- A. Gundy, Richard II and the Rebel Earl (Cambridge, 2013); and see G. Dodd, ‘County and Community in Medieval England’, English Historical Review, 134 (2019), pp. 777-820. This article out too late for Drake to use but should be read alongside his book. For another regional study, see C.D. Liddy, The Bishopric of Durham in the Late Middle Ages: Lordship, Community and the Cult of St Cuthbert (Woodbridge, 2008).Back to (2)
- Based on S.J. Drake, ‘Since the Time of King Arthur: Gentry Identity and the Commonalty of Cornwall c.1300-c.1420’, Historical Research, 91 (2018), pp. 236-254.Back to (3)
- Carpenter, ‘Gentry and Community’, p. 340.Back to (4)
- P. Horden and N. Purcell, The Corrupting Sea: A Study of Mediterranean History (Oxford, 2000).Back to (5)
- A. Ayton and C. Lambert, ‘A Maritime Community in War and Peace: Kentish Ports, Ships and Mariners, 1320-1400’, Archaeologia Cantiana, 134 (2014), pp. 67-104.Back to (6)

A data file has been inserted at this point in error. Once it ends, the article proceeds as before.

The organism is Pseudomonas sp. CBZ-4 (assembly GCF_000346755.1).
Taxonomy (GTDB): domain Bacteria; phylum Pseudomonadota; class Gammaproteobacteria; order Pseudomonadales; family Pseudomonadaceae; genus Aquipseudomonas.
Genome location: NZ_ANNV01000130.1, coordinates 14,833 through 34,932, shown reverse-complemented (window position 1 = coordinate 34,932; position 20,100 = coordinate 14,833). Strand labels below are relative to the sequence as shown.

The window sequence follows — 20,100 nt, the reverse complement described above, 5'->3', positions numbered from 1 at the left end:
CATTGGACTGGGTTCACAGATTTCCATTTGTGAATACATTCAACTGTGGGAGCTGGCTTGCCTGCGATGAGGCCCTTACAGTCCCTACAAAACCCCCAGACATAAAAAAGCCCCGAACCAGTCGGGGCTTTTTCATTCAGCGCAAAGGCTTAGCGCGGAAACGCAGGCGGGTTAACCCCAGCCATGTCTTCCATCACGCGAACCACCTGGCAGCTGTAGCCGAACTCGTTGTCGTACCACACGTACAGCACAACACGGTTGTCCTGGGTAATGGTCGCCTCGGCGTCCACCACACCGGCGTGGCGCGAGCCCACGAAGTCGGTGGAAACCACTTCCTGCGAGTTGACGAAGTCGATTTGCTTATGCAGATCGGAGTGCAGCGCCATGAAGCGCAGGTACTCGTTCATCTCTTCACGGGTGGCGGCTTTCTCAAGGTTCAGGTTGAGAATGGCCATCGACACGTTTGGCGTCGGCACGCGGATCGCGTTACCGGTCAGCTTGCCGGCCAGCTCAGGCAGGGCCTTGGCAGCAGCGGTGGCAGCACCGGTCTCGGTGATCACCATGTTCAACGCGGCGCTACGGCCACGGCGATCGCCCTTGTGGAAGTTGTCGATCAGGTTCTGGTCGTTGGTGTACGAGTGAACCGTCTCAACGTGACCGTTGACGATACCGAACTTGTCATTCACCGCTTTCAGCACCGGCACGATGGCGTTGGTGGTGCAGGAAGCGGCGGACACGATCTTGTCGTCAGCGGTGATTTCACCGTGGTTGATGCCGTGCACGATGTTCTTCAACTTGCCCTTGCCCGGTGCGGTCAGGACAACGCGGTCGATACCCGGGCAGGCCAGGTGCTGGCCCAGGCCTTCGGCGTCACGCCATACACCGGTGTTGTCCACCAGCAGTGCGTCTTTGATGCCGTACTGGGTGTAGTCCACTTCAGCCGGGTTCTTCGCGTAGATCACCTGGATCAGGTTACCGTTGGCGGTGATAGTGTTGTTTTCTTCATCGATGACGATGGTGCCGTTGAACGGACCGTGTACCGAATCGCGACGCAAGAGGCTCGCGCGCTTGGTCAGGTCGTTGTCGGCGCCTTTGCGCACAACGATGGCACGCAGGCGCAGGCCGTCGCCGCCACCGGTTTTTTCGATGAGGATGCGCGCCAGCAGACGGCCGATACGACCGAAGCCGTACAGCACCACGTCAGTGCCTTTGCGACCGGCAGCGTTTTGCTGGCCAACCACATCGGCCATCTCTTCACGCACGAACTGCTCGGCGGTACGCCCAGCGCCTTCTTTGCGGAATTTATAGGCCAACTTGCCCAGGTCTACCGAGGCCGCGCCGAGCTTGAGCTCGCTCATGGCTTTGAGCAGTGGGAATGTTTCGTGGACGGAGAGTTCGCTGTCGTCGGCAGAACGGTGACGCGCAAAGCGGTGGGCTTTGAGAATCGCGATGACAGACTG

- P. Crooks, ‘State of the Union: Perspectives on English Imperialism in the Late Middle Ages’, Past and Present, 212 (2011), pp. 3-42; The Plantagenet Empire, 1259-1453: Proceedings of the 2014 Harlaxton Symposium, ed. P. Crooks, D. Green and W.M. Ormrod (Donington, 2016), See also Brendan Smith, ‘Late Medieval Ireland and the English Connection: Waterford and Bristol, ca. 1360–1460’, Journal of British Studies, 50 (2011), 546-65.Back to (7)
In responding to Dr Matt Raven’s review of Cornwall, Connectivity and Identity in the Fourteenth Century, I would first like to thank Dr Raven for both reading my book so closely and for writing such a comprehensive review. I do not have anything much to add to his comments about the book itself – his review is immensely thorough. In the cause of scholarly debate, however, I thought I would respond to some of the broader points that he felt my study raised about the history of later medieval England, Britain, and a wider Europe.